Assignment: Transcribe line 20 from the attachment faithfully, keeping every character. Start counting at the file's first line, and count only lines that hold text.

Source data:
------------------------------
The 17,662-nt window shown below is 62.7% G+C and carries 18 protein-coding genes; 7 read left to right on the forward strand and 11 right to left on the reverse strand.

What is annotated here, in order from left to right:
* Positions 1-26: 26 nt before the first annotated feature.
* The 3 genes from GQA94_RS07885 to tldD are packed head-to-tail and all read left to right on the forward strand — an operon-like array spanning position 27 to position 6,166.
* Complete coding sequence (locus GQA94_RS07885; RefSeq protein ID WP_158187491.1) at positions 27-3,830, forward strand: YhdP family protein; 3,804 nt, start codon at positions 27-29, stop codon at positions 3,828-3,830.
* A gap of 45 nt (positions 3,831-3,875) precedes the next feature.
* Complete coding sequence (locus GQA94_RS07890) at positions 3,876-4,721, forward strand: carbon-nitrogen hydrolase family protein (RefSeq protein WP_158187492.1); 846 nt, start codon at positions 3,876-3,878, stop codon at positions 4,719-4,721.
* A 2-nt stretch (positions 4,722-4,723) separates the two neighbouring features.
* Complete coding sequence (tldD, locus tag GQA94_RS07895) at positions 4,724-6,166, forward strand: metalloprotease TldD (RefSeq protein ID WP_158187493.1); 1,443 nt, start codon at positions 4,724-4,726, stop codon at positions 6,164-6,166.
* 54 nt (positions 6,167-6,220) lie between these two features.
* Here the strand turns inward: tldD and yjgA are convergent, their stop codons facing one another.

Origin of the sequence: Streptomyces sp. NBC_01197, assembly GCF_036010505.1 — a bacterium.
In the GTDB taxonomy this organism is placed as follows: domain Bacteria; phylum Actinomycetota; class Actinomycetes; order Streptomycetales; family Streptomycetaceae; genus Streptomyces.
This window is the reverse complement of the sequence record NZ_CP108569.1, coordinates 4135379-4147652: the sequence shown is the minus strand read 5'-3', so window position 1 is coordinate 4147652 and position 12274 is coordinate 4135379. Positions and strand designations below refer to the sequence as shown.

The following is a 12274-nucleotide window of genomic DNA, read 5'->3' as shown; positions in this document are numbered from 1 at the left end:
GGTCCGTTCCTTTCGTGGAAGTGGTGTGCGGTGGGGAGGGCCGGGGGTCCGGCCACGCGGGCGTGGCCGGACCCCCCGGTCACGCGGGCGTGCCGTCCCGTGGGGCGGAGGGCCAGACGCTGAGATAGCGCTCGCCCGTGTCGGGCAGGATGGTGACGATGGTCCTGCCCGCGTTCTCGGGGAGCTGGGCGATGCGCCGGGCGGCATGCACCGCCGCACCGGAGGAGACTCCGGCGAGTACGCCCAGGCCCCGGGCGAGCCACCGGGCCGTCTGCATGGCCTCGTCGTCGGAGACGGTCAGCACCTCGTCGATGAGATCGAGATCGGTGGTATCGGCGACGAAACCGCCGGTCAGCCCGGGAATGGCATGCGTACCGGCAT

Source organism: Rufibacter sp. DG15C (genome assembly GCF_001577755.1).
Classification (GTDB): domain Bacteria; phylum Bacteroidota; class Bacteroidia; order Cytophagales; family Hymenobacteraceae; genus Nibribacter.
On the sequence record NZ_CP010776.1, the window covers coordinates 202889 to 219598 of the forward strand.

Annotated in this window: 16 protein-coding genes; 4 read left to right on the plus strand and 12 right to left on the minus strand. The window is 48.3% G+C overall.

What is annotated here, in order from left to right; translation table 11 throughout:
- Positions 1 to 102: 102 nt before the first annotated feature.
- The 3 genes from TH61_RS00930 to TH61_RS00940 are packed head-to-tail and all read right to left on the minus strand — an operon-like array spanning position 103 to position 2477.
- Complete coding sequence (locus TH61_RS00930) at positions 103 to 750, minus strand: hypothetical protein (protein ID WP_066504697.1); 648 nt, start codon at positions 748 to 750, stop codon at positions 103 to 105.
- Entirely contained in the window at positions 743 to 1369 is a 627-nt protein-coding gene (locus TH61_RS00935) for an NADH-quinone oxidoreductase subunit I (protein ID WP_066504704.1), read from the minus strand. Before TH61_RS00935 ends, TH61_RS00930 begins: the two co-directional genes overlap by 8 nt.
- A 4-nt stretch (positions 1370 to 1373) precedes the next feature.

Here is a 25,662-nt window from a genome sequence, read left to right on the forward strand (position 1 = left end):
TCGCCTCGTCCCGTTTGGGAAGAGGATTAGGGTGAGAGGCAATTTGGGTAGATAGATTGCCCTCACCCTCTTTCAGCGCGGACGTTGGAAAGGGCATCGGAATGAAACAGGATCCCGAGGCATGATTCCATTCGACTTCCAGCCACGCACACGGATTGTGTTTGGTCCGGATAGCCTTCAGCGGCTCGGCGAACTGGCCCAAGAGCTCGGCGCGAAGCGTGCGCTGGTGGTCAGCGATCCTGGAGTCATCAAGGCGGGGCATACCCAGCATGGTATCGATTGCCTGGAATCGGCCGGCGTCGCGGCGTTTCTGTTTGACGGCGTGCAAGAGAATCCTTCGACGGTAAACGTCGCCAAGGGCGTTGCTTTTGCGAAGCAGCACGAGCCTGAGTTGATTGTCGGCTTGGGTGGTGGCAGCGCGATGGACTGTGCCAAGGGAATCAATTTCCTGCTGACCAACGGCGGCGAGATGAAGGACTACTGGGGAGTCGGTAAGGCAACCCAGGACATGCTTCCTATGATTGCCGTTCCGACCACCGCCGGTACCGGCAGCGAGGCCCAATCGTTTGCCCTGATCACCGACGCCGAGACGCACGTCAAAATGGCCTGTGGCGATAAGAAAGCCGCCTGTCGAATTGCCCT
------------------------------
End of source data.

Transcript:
Annotated in this window: 16 protein-coding genes; 4 read left to right on the plus strand and 12 right to left on the minus strand. The window is 48.3% G+C overall.